In it together? You’re havin a laugh…

17th March, 2012 5:55 pm

Today saw two great old titans of British football face off in one of the FA Cup Quarter Finals. Two teams who have put their fans through the wringer plenty of times in recent years. Two sets of fans who keep on coming back for more, and more often out of hope than expectation.

They’re also two clubs based in the North, and in cities that have had to fight the impact of previous Tory governments. They’re fighting again now, but today it seems that fight has just got that much harder.

The end of national pay bargaining will hit areas like Merseyside and the North East hard. Already poor areas will get poorer as the rewards for being a teacher, a nurse, or a policeman diminish compared to the pay for similar positions elsewhere in the country. It’ll also have a significant impact on local economies, stunting the impact of any private sector led recovery that might take place. “Brain Drain” to the South is one possibility. A lack of people wanting to work in the public sector is another. Although the government already has the latter covered – the staggeringly high unemployment levels (especially in the North East) mean that any job, even with wages slashed in real terms, will be heavily sought after.

One of the reasons I’m so passionate about Sunderland (as my team) and respectful of Everton, is that there’s clearly a bond between the players, the clubs and their fans. The twenty two footballers who took to the pitch at Goodison today will all either be millionaires already, or will likely one day become millionaires. They play for us, they represent us, they win and they lose for us. And they are stupendously, staggeringly well paid for that. Yet that bond, that societal solidarity, still remains.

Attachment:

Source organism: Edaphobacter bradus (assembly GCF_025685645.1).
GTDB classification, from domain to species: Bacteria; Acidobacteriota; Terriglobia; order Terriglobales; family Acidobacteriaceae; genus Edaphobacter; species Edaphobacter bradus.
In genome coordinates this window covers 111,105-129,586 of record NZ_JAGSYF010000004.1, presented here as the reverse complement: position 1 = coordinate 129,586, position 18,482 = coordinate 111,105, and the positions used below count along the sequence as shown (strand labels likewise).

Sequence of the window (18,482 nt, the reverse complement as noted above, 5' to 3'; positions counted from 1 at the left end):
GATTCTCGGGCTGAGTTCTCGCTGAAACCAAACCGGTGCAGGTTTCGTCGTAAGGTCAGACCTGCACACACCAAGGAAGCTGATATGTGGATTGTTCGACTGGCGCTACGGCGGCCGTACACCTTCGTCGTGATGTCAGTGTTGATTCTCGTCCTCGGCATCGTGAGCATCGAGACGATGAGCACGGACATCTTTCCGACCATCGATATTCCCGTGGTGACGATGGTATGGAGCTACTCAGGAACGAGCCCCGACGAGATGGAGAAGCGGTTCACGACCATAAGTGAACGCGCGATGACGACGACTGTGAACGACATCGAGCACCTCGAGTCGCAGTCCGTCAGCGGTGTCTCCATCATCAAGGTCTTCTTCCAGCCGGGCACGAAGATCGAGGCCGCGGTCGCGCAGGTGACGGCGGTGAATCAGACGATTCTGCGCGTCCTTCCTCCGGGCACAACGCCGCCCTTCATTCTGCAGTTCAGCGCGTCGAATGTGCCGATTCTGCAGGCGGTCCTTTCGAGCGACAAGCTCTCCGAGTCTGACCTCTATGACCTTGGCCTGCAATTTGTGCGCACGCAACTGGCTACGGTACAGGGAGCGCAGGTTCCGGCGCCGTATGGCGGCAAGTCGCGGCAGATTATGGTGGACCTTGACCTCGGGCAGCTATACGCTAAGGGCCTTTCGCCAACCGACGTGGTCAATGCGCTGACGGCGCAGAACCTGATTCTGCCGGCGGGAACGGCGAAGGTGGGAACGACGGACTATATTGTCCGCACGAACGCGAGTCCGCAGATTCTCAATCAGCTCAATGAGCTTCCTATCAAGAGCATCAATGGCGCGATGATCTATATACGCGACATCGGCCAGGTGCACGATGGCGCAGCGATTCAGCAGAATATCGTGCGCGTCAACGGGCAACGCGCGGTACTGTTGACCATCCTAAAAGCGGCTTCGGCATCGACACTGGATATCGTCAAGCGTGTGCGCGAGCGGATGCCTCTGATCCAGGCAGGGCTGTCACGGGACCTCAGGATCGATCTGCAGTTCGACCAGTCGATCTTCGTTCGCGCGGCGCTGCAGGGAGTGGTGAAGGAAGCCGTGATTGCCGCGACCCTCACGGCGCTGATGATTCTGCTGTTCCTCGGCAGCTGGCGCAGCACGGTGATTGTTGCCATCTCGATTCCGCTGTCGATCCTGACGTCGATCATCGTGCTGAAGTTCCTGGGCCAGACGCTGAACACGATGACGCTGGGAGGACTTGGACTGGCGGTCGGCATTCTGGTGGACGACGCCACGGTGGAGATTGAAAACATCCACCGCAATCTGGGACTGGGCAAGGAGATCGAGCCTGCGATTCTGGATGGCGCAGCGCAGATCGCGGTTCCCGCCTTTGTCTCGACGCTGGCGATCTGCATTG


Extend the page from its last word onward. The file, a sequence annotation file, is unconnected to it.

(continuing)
And yet today the government looks set to give those players – all of whom will be top rate tax payers – a tax cut, whilst the fans on the terraces see their wages stagnate, or cut, or disappear. The solidarity that exists in society, manifested so clearly on the terrace, between the wealthy and the less fortunate is already so strained in our society as to be approaching breaking point.

Today that strain increased. For the people of Sunderland, and Liverpool, Newcastle and Manchester, Sheffield and Leeds (and indeed Edinburgh and Cardiff) I worry that one day the bond that ties us all together (rich and poor, north and south, private sector and public sector) will snap.

And there won’t be any coming back from it when it does. “All in it together? You’re havin a laugh” – as the fans on the terraces today might have put it.

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